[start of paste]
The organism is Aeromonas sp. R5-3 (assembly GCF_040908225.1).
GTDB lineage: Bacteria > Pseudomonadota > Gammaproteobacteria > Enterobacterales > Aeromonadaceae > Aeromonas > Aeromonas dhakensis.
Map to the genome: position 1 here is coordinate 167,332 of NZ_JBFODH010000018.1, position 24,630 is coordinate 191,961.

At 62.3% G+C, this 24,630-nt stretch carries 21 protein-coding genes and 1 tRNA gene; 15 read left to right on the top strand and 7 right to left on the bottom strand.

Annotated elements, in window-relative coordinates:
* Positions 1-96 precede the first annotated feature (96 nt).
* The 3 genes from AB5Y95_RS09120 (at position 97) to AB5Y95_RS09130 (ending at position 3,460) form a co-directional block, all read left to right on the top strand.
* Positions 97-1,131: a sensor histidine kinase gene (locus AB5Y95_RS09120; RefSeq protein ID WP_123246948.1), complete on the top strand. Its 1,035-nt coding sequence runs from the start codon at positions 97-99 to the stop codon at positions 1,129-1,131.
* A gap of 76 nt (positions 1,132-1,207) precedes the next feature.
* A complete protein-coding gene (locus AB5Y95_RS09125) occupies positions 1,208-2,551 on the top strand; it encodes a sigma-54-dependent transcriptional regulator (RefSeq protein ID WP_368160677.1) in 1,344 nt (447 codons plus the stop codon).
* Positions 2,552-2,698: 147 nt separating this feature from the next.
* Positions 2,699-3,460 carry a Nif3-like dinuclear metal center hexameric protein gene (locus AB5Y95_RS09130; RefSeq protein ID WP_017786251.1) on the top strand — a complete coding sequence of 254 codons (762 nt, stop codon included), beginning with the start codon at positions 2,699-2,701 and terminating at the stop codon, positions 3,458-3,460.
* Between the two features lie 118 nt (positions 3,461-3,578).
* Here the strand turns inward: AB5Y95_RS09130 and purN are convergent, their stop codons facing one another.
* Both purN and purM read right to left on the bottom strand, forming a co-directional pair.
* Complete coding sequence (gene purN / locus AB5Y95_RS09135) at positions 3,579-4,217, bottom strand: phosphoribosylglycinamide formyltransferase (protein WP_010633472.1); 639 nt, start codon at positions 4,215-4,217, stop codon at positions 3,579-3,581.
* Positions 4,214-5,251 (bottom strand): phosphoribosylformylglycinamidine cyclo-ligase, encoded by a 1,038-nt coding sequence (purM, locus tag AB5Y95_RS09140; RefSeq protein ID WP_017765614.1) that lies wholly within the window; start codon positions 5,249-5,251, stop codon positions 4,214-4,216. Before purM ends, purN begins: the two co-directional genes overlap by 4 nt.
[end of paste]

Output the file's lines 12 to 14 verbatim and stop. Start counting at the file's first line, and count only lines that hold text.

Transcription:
* Positions 2,699-3,460 carry a Nif3-like dinuclear metal center hexameric protein gene (locus AB5Y95_RS09130; RefSeq protein ID WP_017786251.1) on the top strand — a complete coding sequence of 254 codons (762 nt, stop codon included), beginning with the start codon at positions 2,699-2,701 and terminating at the stop codon, positions 3,458-3,460.
* Between the two features lie 118 nt (positions 3,461-3,578).
* Here the strand turns inward: AB5Y95_RS09130 and purN are convergent, their stop codons facing one another.